I don't know what do you have for SLA but if you can get enough long service window I would recommend you to swap two LAN interfaces on the router (as far as I understand you haven't got such problems on other LAN interface).
But the most important thing is to check ports speed/duplex parameters.
Thanks for the response. Here is the current sho int on FA in question.
HTBYB#sho int fa0/1
FastEthernet0/1 is up, line protocol is up
Hardware is i82543 (Livengood), address is 0009.44a2.a801 (bia 0009.44a2.a801)
Internet address is 10.2.0.50/30
MTU 1500 bytes, BW 100000 Kbit, DLY 100 usec,
reliability 255/255, txload 1/255, rxload 1/255
Encapsulation ARPA, loopback not set
Keepalive set (10 sec)
Full-duplex, 100Mb/s, 100BaseTX/FX
ARP type: ARPA, ARP Timeout 04:00:00
Last input 00:00:07, output 00:00:05, output hang never
Last clearing of "show interface" counters 1w1d
Queueing strategy: fifo
Output queue 0/40, 0 drops; input queue 0/75, 2 drops
5 minute input rate 87000 bits/sec, 15 packets/sec
5 minute output rate 0 bits/sec, 0 packets/sec
13642164 packets input, 4107136019 bytes
Received 0 broadcasts, 0 runts, 0 giants, 3 throttles
0 input errors, 0 CRC, 0 frame, 0 overrun, 0 ignored
0 input packets with dribble condition detected
176250 packets output, 17118507 bytes, 0 underruns(0/0/0)
0 output errors, 0 collisions, 4294967295 interface resets
0 babbles, 0 late collision, 0 deferred
1 lost carrier, 0 no carrier
0 output buffer failures, 0 output buffers swapped out
What are interface resets. I had been monitoring earlier but didn't see very many errors.
I did try changing the patch cord and also had an extra fast ethernet interface that I swapped in. No luck on either.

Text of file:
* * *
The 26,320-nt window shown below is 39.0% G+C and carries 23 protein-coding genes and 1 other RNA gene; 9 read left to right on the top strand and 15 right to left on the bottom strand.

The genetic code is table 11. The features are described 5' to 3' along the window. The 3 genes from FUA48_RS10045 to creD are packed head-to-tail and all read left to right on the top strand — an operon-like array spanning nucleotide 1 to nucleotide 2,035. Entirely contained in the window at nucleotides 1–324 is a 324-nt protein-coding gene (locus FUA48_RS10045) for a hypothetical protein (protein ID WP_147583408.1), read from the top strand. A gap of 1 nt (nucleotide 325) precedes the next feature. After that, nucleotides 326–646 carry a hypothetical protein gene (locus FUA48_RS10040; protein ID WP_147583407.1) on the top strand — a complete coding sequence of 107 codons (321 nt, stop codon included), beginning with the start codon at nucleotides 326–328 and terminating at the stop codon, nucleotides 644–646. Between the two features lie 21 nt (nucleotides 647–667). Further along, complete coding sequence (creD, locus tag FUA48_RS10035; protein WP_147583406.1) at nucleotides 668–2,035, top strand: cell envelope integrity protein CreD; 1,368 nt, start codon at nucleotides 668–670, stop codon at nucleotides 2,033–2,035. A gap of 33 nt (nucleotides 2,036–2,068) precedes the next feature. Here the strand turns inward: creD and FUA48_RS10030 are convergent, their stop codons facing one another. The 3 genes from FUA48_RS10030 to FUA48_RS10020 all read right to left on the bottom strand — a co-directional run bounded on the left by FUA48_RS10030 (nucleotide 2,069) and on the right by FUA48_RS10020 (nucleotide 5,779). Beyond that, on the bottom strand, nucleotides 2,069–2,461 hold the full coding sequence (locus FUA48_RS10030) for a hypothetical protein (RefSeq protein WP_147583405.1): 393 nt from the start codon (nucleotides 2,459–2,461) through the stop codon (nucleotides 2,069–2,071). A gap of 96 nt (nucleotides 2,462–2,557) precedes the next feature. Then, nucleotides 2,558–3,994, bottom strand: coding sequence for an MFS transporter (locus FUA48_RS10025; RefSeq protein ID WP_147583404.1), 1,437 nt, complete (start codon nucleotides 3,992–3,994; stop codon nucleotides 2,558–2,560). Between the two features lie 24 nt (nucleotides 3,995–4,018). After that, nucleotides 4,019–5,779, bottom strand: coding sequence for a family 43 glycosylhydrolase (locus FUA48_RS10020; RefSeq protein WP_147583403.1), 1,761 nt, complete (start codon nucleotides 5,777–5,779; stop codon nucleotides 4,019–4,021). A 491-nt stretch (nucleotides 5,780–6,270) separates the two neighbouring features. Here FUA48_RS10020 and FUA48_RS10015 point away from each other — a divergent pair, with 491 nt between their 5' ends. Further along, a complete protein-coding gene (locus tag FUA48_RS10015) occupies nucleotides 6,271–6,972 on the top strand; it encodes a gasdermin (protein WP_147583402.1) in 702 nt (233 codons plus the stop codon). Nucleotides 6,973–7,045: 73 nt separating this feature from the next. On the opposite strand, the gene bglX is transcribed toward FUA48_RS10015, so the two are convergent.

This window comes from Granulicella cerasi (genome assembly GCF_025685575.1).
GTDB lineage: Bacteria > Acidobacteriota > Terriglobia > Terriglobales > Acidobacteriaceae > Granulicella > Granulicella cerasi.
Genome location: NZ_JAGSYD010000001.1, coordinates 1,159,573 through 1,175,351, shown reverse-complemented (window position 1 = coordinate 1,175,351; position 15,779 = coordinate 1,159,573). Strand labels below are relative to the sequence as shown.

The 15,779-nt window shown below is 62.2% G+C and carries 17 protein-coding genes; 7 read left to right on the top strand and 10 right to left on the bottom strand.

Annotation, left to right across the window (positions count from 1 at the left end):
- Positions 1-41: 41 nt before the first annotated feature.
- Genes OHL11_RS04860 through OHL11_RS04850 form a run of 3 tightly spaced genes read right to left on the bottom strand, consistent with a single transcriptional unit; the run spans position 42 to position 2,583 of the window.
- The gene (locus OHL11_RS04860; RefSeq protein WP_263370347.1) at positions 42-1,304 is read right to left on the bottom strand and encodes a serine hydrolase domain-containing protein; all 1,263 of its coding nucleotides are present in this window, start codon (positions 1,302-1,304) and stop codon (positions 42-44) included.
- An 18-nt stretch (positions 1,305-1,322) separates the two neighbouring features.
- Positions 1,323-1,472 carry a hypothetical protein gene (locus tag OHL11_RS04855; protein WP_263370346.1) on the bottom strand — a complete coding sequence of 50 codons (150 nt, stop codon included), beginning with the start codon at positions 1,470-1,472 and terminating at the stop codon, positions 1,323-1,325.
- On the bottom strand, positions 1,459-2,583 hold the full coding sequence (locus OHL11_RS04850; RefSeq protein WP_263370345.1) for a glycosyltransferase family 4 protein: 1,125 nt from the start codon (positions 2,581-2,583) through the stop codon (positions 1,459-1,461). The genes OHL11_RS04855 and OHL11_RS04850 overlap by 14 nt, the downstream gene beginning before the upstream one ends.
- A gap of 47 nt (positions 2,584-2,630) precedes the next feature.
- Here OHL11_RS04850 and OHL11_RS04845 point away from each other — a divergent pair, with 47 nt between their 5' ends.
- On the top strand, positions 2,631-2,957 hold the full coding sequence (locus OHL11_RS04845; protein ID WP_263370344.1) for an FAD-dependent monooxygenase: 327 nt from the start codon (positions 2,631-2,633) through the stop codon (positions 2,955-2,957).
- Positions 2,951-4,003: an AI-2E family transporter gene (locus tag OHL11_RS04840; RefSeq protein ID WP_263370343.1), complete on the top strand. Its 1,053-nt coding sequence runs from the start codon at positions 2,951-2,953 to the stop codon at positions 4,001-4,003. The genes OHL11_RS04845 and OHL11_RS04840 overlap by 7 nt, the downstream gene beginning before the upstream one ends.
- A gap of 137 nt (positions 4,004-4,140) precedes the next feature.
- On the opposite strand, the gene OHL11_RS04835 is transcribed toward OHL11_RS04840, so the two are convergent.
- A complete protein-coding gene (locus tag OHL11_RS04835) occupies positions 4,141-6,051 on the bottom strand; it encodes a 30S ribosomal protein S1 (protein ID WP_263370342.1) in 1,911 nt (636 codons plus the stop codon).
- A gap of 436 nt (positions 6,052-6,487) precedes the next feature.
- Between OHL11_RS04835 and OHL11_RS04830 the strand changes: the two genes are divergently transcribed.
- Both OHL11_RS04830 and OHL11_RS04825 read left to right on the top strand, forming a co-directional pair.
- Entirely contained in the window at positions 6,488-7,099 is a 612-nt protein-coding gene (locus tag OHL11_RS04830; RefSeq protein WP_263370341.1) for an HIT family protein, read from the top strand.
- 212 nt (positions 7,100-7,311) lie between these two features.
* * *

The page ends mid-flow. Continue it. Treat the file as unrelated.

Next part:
The problem occurs when sending or receiving over load balanced (per packet) over two t1s to co-location site.
I have not tried changing port speed/duplex but will try over the next few days.
Thanks again for your help.
Is it on FA0/1 segment you have a lot of jabber errors? I thought it was FA0/0...
According to IOS documentation interface resets are:
"Number of times an interface has been completely reset. This can happen if packets queued for transmission were not sent within several seconds. On a serial line, this can be caused by a malfunctioning modem that is not supplying the transmit clock signal, or by a cable problem. If the system notices that the carrier detect line of a serial interface is up, but the line protocol is down, it periodically resets the interface in an effort to restart it. Interface resets can also occur when an interface is looped back or shut down."
I would treat such a large number of resets as physical problem in link. Another thing that looks strange is that you have throttles - this means that the router sometimes simply can not take care on incoming packets. Too high load of CPU?
I would recommend you to set up an monitoring computer (for example with MRTG) and check interfaces workload, CPU load, memory utilization, number of errors on all interfaces.